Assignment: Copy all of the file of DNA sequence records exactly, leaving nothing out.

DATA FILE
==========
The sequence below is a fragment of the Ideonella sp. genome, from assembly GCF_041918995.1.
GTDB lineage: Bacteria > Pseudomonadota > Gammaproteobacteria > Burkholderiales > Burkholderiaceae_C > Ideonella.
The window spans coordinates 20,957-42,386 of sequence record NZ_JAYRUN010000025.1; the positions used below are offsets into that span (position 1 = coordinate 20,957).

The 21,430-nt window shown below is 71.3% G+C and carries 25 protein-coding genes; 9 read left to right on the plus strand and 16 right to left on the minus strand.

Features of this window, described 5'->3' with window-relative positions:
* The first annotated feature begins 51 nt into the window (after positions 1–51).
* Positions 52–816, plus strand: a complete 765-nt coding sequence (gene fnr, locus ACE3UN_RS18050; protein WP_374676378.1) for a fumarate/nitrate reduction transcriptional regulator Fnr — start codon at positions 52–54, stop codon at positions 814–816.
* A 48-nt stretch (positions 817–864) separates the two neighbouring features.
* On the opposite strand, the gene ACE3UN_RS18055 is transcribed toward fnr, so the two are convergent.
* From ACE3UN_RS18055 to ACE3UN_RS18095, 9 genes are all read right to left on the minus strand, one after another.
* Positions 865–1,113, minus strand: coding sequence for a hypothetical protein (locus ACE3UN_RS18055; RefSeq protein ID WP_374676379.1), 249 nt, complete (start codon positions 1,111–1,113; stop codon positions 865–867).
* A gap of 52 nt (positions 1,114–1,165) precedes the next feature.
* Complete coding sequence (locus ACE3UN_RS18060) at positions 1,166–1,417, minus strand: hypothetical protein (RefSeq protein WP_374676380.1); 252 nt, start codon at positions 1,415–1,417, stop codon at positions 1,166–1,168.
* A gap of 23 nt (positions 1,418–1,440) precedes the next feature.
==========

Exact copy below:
The sequence below is a fragment of the Ideonella sp. genome, from assembly GCF_041918995.1.
GTDB lineage: Bacteria > Pseudomonadota > Gammaproteobacteria > Burkholderiales > Burkholderiaceae_C > Ideonella.
The window spans coordinates 20,957-42,386 of sequence record NZ_JAYRUN010000025.1; the positions used below are offsets into that span (position 1 = coordinate 20,957).

The 21,430-nt window shown below is 71.3% G+C and carries 25 protein-coding genes; 9 read left to right on the plus strand and 16 right to left on the minus strand.

Features of this window, described 5'->3' with window-relative positions:
* The first annotated feature begins 51 nt into the window (after positions 1–51).
* Positions 52–816, plus strand: a complete 765-nt coding sequence (gene fnr, locus ACE3UN_RS18050; protein WP_374676378.1) for a fumarate/nitrate reduction transcriptional regulator Fnr — start codon at positions 52–54, stop codon at positions 814–816.
* A 48-nt stretch (positions 817–864) separates the two neighbouring features.
* On the opposite strand, the gene ACE3UN_RS18055 is transcribed toward fnr, so the two are convergent.
* From ACE3UN_RS18055 to ACE3UN_RS18095, 9 genes are all read right to left on the minus strand, one after another.
* Positions 865–1,113, minus strand: coding sequence for a hypothetical protein (locus ACE3UN_RS18055; RefSeq protein ID WP_374676379.1), 249 nt, complete (start codon positions 1,111–1,113; stop codon positions 865–867).
* A gap of 52 nt (positions 1,114–1,165) precedes the next feature.
* Complete coding sequence (locus ACE3UN_RS18060) at positions 1,166–1,417, minus strand: hypothetical protein (RefSeq protein WP_374676380.1); 252 nt, start codon at positions 1,415–1,417, stop codon at positions 1,166–1,168.
* A gap of 23 nt (positions 1,418–1,440) precedes the next feature.